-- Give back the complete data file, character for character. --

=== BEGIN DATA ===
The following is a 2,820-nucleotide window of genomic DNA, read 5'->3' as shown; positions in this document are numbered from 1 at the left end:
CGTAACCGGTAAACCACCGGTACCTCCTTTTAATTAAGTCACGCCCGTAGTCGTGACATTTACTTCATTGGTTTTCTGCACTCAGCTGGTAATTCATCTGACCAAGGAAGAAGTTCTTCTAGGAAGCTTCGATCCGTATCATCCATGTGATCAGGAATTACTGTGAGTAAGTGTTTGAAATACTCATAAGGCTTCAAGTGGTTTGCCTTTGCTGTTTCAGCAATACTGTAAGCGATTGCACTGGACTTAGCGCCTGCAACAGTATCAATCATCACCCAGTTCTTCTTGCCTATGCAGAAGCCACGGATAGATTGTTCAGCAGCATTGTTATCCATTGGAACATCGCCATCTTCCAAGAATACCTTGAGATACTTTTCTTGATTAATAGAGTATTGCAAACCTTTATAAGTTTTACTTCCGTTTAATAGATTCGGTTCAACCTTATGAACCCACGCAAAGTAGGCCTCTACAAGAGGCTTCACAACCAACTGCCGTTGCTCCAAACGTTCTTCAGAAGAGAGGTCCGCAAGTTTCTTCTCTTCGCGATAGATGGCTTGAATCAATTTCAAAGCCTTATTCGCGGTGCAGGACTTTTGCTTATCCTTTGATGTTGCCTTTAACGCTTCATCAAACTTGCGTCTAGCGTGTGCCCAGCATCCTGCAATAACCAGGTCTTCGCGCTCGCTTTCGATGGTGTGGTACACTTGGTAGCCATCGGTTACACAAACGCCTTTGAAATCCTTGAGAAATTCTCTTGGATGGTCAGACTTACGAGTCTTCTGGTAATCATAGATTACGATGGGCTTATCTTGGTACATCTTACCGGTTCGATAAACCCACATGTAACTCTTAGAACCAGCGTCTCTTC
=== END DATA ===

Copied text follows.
The following is a 2,820-nucleotide window of genomic DNA, read 5'->3' as shown; positions in this document are numbered from 1 at the left end:
CGTAACCGGTAAACCACCGGTACCTCCTTTTAATTAAGTCACGCCCGTAGTCGTGACATTTACTTCATTGGTTTTCTGCACTCAGCTGGTAATTCATCTGACCAAGGAAGAAGTTCTTCTAGGAAGCTTCGATCCGTATCATCCATGTGATCAGGAATTACTGTGAGTAAGTGTTTGAAATACTCATAAGGCTTCAAGTGGTTTGCCTTTGCTGTTTCAGCAATACTGTAAGCGATTGCACTGGACTTAGCGCCTGCAACAGTATCAATCATCACCCAGTTCTTCTTGCCTATGCAGAAGCCACGGATAGATTGTTCAGCAGCATTGTTATCCATTGGAACATCGCCATCTTCCAAGAATACCTTGAGATACTTTTCTTGATTAATAGAGTATTGCAAACCTTTATAAGTTTTACTTCCGTTTAATAGATTCGGTTCAACCTTATGAACCCACGCAAAGTAGGCCTCTACAAGAGGCTTCACAACCAACTGCCGTTGCTCCAAACGTTCTTCAGAAGAGAGGTCCGCAAGTTTCTTCTCTTCGCGATAGATGGCTTGAATCAATTTCAAAGCCTTATTCGCGGTGCAGGACTTTTGCTTATCCTTTGATGTTGCCTTTAACGCTTCATCAAACTTGCGTCTAGCGTGTGCCCAGCATCCTGCAATAACCAGGTCTTCGCGCTCGCTTTCGATGGTGTGGTACACTTGGTAGCCATCGGTTACACAAACGCCTTTGAAATCCTTGAGAAATTCTCTTGGATGGTCAGACTTACGAGTCTTCTGGTAATCATAGATTACGATGGGCTTATCTTGGTACATCTTACCGGTTCGATAAACCCACATGTAACTCTTAGAACCAGCGTCTCTTC